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Name: Diabate, Daouda
Current Position: Ambassador

Daouda Diabaté returned to the United States for a second tour as ambassador from Côte d’Ivoire in February 2011, part of a diplomatic offensive by the internationally-recognized President-elect Alassane Ouattara against incumbent President Laurent Gbagbo, who refused to leave power. 

A career diplomat, Daouda Diabaté was born January 1, 1948, in Saoundi, which was in the colony of Côte d’Ivoire, which at the time was part of French West Africa, along with Mauritania, Senegal, French Sudan (now Mali), French Guinea (now Guinea), Upper Volta (now Burkina Faso), Dahomey (now Benin) and Niger. He earned a B.A. in English at the National University of Abidjan in 1974, a graduate degree in diplomatic administration at the same university in 1975, and a graduate degree in advanced diplomatic studies from the International Institute for Public Administration and International Relations in Paris, France, in 1976. 
Diabaté joined the Côte d’Ivoire Foreign Ministry in 1977, serving as Head of the Press & Information Service until 1978. From 1979 to 1981, he was First Counselor at the Ivoirian Embassy to Liberia and Sierra Leone, followed by a lengthy stint in Europe from 1981 to 1986 as Counselor at the Embassy to Belgium, the Netherlands, and Luxembourg. From 1986 to 1994 he served in Côte d’Ivoire, first as Deputy Director of Bilateral Cooperation (1986-1987); as Secretary General for Administrative Reform, Ministry of Civil Service (1987-1990); and as Chief of Staff of the Ministry of Foreign Affairs (1991-1994).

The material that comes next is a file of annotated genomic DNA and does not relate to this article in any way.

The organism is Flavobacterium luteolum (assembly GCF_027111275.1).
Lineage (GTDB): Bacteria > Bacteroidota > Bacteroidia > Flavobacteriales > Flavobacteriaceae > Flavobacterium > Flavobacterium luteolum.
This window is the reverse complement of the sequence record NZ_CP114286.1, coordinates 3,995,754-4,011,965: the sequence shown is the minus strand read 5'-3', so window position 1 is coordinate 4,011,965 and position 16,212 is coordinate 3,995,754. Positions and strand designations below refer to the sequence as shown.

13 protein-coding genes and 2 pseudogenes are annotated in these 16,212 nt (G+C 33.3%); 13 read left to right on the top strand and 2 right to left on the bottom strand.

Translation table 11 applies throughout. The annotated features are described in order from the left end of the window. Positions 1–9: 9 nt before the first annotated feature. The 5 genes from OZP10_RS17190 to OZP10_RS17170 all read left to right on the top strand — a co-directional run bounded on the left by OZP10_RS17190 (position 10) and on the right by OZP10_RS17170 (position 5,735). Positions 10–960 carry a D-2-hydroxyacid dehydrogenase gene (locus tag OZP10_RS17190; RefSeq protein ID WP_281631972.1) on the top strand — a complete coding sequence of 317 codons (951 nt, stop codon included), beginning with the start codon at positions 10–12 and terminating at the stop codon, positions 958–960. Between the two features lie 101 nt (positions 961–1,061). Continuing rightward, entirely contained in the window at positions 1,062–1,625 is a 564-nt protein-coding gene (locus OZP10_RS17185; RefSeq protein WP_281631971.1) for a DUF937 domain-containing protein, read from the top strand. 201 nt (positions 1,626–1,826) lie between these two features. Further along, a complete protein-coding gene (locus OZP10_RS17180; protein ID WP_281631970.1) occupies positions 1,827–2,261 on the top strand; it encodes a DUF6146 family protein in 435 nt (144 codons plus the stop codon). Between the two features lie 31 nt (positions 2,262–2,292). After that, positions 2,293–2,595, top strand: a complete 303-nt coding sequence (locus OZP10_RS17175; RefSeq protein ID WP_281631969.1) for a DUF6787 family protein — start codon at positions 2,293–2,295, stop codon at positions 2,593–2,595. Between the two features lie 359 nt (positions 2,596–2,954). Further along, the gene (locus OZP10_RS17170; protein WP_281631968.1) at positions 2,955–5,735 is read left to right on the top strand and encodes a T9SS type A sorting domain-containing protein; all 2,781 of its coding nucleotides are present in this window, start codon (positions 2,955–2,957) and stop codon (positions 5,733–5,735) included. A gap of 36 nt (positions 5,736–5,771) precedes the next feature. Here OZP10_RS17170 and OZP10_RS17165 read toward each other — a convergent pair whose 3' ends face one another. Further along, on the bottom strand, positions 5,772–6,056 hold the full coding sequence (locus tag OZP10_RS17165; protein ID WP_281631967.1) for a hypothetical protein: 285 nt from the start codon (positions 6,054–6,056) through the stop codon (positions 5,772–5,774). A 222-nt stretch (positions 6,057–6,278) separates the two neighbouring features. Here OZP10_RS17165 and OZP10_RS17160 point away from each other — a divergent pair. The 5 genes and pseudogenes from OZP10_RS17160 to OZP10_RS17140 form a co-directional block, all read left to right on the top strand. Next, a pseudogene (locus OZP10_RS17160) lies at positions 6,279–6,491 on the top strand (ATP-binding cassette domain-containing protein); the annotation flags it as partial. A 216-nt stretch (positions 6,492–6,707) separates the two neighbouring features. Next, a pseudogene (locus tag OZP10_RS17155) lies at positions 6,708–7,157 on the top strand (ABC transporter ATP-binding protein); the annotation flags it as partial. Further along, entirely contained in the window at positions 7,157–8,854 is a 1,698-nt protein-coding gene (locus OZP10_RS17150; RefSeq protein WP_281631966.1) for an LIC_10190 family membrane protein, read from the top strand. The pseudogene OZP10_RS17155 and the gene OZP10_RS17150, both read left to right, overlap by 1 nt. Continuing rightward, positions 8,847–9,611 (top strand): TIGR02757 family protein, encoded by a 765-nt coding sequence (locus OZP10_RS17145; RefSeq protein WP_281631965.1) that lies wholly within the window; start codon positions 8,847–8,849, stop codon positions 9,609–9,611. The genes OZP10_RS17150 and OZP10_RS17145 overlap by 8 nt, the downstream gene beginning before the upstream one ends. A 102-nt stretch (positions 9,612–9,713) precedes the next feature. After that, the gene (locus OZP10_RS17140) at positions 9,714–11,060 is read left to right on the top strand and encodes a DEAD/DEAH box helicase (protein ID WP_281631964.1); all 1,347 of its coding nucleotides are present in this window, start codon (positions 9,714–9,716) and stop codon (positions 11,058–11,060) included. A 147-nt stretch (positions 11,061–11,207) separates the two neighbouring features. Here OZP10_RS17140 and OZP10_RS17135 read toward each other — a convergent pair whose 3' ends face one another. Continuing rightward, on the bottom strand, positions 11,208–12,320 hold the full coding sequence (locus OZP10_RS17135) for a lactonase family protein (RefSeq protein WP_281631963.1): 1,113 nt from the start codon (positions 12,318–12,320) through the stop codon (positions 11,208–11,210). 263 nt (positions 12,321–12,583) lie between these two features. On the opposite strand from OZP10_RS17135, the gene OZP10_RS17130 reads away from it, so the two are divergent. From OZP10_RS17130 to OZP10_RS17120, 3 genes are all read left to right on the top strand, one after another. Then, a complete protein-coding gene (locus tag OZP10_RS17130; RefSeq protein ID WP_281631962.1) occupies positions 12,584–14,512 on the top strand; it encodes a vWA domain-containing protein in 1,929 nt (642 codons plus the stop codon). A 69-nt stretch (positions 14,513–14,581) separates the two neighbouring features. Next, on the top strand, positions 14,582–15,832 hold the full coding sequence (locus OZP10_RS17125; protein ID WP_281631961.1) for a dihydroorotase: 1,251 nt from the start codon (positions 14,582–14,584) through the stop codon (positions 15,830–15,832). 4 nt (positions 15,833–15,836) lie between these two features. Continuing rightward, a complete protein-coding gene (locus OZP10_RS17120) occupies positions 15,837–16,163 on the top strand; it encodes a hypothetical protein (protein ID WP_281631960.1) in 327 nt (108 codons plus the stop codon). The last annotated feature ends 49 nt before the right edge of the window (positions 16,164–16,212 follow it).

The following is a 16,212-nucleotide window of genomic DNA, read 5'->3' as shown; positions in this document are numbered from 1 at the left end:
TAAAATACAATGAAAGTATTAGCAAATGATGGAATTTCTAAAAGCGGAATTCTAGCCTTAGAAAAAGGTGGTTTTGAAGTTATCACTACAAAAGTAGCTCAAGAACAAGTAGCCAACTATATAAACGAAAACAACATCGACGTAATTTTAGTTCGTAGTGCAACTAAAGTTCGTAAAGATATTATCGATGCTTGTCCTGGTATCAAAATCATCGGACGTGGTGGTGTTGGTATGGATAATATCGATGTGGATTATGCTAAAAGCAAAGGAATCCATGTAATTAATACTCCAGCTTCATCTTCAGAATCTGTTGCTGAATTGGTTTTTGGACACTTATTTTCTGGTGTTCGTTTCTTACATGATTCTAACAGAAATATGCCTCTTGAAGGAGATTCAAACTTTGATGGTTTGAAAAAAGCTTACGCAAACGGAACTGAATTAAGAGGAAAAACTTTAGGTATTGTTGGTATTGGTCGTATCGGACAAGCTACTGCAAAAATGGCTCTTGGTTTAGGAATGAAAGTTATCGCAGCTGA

From 1994 to 1996, Diabaté was Ambassador of Côte d’Ivoire to Ethiopia, Kenya and Uganda and Permanent Representative to the OAU (now the African Union) and the United Nations Economic Commission for Africa (ECA) in Addis Ababa, Ethiopia, and the United Nations Environment Programme (UNEP) in Nairobi, Kenya. On behalf of the OAU, in 1995 and 1996 he served as an Observer of the presidential elections in Algeria and Uganda. 
From 1997 to 2001 Diabaté was Ambassador to Morocco. During the 2002 Ivoirian political crisis, Diabaté was serving as Secretary General of the Department of State, Ministry of Foreign Affairs, a position he held from 2001 to 2004, and as such he served as spokesman of the Foreign Minister after the outbreak of the crisis. In April 2004, however, Diabaté was named ambassador to the US and the Bahamas, a job he kept until November 2007, when he was named ambassador to Brazil. Diabaté was ambassador to Brazil when he was reassigned, again, to the US. 
Diabaté and his wife, Cecile, have five children. In addition to his native French, Diabaté speaks fluent English and intermediate Spanish. 
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